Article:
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SOCIETY > Media

NHK news department head listens to Kantei, not audience

  • April 19, 2018
  • , p. 40-41
  • JMH Translation

In recent years, smartphones and tablet devices have become a popular tool for people to read news. But when they want to get breaking news on events such as earthquakes and preliminary voting results in elections, most people turn on the TV and tune in to NHK. This is probably because NHK is a public broadcaster and they trust it as a highly credible source of news. But what if NHK news programs are distorted by a particular person?

 

NHK’s mantra is “we respond to your voice.” But “we have a grave concern,” said a senior official at NHK’s news department.  

 

“Koike is looked upon as a problem as he infers the desires of the Prime Minister’s Office [Kantei],” the senior official said. “He meddles in news programs, such as the “Ohayo Nippon,” “News 7” and “News Watch 9.” He tampers with them.”  

 

Who is Koike?

 

“He’s Hideo Koike, our news department chief,” the senior official said. “He kills stories that don’t toe the Kantei line. He chastises the floor when reported news comes under attack. This is how many of us perceive him. He is rumored to keep in direct contact with Takaya Imai, Prime Minister Abe’s right-hand man, who is called a shadow prime minister.”

 

“Like former President Katsuji Ebisawa, those who climbed to the top rungs of management were reporters who covered the former Keiseikai [Takeshita faction], but Koike was in charge of the Yamazaki faction, a minor group. He is making use of his connection with Imai, whom he cultivated as a contact before he became Abe’s secretary, manipulating news over which he can wield influence. He is currying favor with the Kantei in a desperate attempt to survive in the career race.”

 

K-Alert

 

Another NHK staffer gave an example of news distorted by Koike. “On news related to the Moritomo scandal, the noon program reported about the deletion of Mrs. Akie Abe’s remark ‘this is good land so please go ahead’ from the document, but News 7 made no mention of her remarks at the order of the department chief. Koike also pressured us not to lead with a story on the memo left by a Kinki Local Finance Bureau official who committed suicide.”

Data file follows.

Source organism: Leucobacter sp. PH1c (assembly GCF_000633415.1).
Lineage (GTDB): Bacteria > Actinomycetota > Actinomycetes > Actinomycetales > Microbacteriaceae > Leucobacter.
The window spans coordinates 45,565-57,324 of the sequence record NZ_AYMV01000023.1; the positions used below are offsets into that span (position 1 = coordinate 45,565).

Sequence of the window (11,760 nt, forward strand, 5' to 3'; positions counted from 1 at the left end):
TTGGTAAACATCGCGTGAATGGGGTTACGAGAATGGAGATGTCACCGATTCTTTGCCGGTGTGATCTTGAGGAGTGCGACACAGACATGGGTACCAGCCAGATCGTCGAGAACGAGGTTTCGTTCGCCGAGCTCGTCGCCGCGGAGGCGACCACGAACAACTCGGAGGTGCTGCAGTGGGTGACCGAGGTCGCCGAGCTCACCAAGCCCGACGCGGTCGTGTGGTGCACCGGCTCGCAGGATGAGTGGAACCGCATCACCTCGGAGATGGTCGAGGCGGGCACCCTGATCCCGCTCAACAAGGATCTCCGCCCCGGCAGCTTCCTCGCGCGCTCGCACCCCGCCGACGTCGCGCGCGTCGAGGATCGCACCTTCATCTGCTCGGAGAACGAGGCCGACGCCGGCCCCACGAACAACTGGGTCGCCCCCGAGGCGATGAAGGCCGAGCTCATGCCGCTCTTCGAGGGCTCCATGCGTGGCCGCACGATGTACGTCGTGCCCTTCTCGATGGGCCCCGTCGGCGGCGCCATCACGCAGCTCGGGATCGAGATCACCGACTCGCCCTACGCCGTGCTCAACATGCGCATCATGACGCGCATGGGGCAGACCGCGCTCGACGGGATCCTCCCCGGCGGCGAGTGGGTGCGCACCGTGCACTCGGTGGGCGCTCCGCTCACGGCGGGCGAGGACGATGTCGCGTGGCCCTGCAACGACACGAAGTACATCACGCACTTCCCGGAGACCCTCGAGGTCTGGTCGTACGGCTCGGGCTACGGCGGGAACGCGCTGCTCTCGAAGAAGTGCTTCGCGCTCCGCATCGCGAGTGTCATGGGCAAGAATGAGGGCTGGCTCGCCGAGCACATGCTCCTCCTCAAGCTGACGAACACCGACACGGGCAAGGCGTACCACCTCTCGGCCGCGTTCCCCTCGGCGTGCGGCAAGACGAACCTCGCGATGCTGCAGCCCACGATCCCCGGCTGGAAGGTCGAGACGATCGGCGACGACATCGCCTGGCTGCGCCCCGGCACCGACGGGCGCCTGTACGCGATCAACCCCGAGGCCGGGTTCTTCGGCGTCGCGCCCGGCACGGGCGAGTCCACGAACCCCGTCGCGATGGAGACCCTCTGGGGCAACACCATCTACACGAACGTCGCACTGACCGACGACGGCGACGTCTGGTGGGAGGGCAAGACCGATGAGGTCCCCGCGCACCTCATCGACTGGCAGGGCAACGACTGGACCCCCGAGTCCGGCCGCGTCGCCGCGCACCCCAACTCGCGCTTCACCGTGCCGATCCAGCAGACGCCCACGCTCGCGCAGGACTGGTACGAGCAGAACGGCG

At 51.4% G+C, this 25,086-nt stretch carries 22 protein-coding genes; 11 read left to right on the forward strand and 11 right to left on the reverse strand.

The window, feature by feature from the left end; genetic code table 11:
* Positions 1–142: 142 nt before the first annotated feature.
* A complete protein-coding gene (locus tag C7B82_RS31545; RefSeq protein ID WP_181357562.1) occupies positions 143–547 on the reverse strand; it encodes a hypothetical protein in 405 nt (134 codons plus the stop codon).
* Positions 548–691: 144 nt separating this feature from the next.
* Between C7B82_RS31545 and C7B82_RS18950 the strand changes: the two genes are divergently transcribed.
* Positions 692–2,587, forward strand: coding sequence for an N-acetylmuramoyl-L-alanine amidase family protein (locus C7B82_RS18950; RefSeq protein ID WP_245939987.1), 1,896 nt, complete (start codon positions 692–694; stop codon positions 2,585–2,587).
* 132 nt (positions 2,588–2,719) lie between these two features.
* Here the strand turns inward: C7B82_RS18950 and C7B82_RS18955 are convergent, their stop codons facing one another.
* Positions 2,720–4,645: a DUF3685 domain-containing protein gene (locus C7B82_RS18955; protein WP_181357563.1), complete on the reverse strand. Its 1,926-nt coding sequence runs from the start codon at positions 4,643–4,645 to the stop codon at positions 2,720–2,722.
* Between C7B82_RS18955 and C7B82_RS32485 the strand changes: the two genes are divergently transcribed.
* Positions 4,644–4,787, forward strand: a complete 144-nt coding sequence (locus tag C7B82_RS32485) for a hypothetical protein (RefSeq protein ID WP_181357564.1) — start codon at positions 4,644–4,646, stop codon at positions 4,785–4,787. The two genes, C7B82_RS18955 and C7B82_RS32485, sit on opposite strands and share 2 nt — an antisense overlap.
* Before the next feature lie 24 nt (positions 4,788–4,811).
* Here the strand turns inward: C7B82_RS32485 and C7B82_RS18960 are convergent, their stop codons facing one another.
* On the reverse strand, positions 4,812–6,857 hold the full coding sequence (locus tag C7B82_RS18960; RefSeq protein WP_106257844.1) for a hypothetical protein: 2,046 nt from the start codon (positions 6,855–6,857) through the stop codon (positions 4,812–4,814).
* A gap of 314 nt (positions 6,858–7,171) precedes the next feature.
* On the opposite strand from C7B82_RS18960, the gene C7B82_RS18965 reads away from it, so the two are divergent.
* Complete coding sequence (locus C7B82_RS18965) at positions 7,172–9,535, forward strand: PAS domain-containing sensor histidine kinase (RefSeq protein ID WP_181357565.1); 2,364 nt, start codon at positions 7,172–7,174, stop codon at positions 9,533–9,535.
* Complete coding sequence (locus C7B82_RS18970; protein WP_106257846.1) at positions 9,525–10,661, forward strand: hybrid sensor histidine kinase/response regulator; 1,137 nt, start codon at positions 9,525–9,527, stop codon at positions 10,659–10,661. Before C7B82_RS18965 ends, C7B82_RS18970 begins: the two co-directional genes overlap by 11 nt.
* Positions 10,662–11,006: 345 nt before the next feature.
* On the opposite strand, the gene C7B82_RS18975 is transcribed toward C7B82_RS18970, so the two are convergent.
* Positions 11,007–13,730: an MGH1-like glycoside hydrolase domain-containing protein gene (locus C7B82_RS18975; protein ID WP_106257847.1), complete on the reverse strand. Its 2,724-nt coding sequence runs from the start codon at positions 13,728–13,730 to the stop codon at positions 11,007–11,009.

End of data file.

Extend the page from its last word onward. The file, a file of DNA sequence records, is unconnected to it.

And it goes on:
According to the NHK staffer, he phones the news center on the second floor from his office on the fifth floor when he gives instructions [not to report news that would displease the Kantei]. 

 

“He sometimes roams the second floor while making a phone call to someone,” the person said. “We call it a ‘K-Alert’ and are on tenterhooks. If programs are caught in this K-Alert radar, their editors are called to the fifth floor and return despondent.”

 

The staff member gave another example. “When we got a scoop that the Ministry of Education, Culture, Sports, Science and Technology (MEXT) made an inquiry about the content of a lecture given by its former administrative vice minister, the K-Alert phone call came, ordering us not to report the lecture story together with the Moritomo scandal. But News Watch 9 reported them in succession, which infuriated Koike. He also interfered in our reporting of stories on the Emperor’s abdication and a daily log scandal involving the Ministry of Defense.”

 

To be fair, we must question both sides; who infers the Kantei’s desires and who gains from that inference. When we approached Imai, he said “I’m not obligated to answer your questions.” Then we approached Koike, but he remained mum. It appears that he won’t listen to anyone but the Kantei.

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